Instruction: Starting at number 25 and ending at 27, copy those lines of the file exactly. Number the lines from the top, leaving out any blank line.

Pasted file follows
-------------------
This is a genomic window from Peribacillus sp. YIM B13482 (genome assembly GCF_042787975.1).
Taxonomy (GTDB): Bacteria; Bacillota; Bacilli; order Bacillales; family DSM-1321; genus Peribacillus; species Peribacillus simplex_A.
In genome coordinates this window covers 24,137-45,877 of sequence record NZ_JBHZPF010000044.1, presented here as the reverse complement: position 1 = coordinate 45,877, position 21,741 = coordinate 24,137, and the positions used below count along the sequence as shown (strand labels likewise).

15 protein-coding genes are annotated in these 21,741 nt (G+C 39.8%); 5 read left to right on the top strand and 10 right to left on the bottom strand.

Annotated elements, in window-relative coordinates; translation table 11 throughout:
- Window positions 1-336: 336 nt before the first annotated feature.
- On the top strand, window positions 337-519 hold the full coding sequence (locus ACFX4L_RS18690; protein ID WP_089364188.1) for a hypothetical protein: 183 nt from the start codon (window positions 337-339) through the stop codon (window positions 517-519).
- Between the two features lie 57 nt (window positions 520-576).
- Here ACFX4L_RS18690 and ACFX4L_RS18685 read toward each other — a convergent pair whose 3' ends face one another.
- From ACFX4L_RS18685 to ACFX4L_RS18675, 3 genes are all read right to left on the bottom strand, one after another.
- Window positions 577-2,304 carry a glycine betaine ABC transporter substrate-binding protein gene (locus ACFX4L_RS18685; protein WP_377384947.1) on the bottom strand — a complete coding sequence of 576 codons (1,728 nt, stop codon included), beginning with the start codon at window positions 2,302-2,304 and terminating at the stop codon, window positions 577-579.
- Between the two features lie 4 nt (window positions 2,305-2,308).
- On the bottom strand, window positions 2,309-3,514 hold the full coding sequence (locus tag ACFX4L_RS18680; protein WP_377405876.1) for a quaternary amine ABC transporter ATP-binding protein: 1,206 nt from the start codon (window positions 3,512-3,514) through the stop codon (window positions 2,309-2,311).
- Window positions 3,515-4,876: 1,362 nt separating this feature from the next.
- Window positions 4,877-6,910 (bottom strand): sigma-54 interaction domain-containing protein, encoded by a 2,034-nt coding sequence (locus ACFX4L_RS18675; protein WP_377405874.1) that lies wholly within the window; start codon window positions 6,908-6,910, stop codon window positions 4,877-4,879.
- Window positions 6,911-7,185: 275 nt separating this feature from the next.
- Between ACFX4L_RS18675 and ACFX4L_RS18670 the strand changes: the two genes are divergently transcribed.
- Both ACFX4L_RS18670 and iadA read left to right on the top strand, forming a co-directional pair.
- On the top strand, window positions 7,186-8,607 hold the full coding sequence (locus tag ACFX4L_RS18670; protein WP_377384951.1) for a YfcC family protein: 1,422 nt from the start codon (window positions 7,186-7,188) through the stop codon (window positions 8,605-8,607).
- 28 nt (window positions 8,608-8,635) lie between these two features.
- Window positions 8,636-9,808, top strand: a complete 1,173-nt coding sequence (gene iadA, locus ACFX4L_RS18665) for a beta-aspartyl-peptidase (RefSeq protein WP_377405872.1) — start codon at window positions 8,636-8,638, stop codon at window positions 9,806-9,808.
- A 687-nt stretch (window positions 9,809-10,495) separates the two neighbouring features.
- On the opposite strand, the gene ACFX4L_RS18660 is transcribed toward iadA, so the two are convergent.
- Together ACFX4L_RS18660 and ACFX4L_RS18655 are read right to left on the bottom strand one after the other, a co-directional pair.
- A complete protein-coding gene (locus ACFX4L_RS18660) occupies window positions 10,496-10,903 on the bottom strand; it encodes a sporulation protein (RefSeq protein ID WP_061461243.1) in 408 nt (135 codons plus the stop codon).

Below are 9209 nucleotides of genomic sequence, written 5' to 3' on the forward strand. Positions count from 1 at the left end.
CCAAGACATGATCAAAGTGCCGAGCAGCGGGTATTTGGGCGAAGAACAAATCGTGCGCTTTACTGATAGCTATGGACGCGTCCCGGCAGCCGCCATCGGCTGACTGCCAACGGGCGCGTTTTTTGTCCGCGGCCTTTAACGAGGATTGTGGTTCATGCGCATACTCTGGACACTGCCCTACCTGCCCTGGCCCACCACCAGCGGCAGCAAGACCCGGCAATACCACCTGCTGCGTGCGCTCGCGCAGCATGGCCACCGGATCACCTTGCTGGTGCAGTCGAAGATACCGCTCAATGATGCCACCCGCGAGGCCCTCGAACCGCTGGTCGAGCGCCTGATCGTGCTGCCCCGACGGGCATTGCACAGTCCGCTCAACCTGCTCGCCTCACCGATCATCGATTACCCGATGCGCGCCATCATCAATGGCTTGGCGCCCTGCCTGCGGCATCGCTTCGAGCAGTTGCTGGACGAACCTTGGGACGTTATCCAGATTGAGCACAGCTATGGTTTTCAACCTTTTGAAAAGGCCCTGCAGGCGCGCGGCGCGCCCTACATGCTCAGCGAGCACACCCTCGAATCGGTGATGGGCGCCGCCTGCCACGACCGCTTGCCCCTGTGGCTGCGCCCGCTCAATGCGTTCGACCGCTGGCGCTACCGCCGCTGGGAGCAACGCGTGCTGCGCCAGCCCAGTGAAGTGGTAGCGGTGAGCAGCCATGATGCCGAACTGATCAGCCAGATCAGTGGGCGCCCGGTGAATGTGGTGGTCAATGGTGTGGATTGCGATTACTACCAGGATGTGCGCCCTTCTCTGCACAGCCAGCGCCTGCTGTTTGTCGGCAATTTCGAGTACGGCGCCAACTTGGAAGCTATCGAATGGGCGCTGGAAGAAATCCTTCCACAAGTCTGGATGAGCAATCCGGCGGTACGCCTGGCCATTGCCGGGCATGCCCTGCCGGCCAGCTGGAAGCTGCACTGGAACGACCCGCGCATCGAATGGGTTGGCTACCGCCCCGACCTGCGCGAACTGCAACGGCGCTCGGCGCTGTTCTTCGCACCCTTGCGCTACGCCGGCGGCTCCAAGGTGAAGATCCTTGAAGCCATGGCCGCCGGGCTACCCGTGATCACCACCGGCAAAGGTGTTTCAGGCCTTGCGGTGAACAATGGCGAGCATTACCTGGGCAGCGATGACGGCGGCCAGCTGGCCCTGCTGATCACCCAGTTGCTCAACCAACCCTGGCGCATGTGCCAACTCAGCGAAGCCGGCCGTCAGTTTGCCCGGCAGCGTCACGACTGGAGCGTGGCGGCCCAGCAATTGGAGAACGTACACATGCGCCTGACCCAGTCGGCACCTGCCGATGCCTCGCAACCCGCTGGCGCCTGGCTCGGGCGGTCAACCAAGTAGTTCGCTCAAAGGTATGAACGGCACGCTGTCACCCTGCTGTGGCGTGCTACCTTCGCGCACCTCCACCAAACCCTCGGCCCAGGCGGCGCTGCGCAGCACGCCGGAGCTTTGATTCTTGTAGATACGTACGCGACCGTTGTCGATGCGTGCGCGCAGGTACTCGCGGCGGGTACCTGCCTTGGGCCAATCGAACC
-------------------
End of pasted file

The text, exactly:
- A complete protein-coding gene (locus ACFX4L_RS18660) occupies window positions 10,496-10,903 on the bottom strand; it encodes a sporulation protein (RefSeq protein ID WP_061461243.1) in 408 nt (135 codons plus the stop codon).

Below are 9209 nucleotides of genomic sequence, written 5' to 3' on the forward strand. Positions count from 1 at the left end.
CCAAGACATGATCAAAGTGCCGAGCAGCGGGTATTTGGGCGAAGAACAAATCGTGCGCTTTACTGATAGCTATGGACGCGTCCCGGCAGCCGCCATCGGCTGACTGCCAACGGGCGCGTTTTTTGTCCGCGGCCTTTAACGAGGATTGTGGTTCATGCGCATACTCTGGACACTGCCCTACCTGCCCTGGCCCACCACCAGCGGCAGCAAGACCCGGCAATACCACCTGCTGCGTGCGCTCGCGCAGCATGGCCACCGGATCACCTTGCTGGTGCAGTCGAAGATACCGCTCAATGATGCCACCCGCGAGGCCCTCGAACCGCTGGTCGAGCGCCTGATCGTGCTGCCCCGACGGGCATTGCACAGTCCGCTCAACCTGCTCGCCTCACCGATCATCGATTACCCGATGCGCGCCATCATCAATGGCTTGGCGCCCTGCCTGCGGCATCGCTTCGAGCAGTTGCTGGACGAACCTTGGGACGTTATCCAGATTGAGCACAGCTATGGTTTTCAACCTTTTGAAAAGGCCCTGCAGGCGCGCGGCGCGCCCTACATGCTCAGCGAGCACACCCTCGAATCGGTGATGGGCGCCGCCTGCCACGACCGCTTGCCCCTGTGGCTGCGCCCGCTCAATGCGTTCGACCGCTGGCGCTACCGCCGCTGGGAGCAACGCGTGCTGCGCCAGCCCAGTGAAGTGGTAGCGGTGAGCAGCCATGATGCCGAACTGATCAGCCAGATCAGTGGGCGCCCGGTGAATGTGGTGGTCAATGGTGTGGATTGCGATTACTACCAGGATGTGCGCCCTTCTCTGCACAGCCAGCGCCTGCTGTTTGTCGGCAATTTCGAGTACGGCGCCAACTTGGAAGCTATCGAATGGGCGCTGGAAGAAATCCTTCCACAAGTCTGGATGAGCAATCCGGCGGTACGCCTGGCCATTGCCGGGCATGCCCTGCCGGCCAGCTGGAAGCTGCACTGGAACGACCCGCGCATCGAATGGGTTGGCTACCGCCCCGACCTGCGCGAACTGCAACGGCGCTCGGCGCTGTTCTTCGCACCCTTGCGCTACGCCGGCGGCTCCAAGGTGAAGATCCTTGAAGCCATGGCCGCCGGGCTACCCGTGATCACCACCGGCAAAGGTGTTTCAGGCCTTGCGGTGAACAATGGCGAGCATTACCTGGGCAGCGATGACGGCGGCCAGCTGGCCCTGCTGATCACCCAGTTGCTCAACCAACCCTGGCGCATGTGCCAACTCAGCGAAGCCGGCCGTCAGTTTGCCCGGCAGCGTCACGACTGGAGCGTGGCGGCCCAGCAATTGGAGAACGTACACATGCGCCTGACCCAGTCGGCACCTGCCGATGCCTCGCAACCCGCTGGCGCCTGGCTCGGGCGGTCAACCAAGTAGTTCGCTCAAAGGTATGAACGGCACGCTGTCACCCTGCTGTGGCGTGCTACCTTCGCGCACCTCCACCAAACCCTCGGCCCAGGCGGCGCTGCGCAGCACGCCGGAGCTTTGATTCTTGTAGATACGTACGCGACCGTTGTCGATGCGTGCGCGCAGGTACTCGCGGCGGGTACCTGCCTTGGGCCAATCGAACC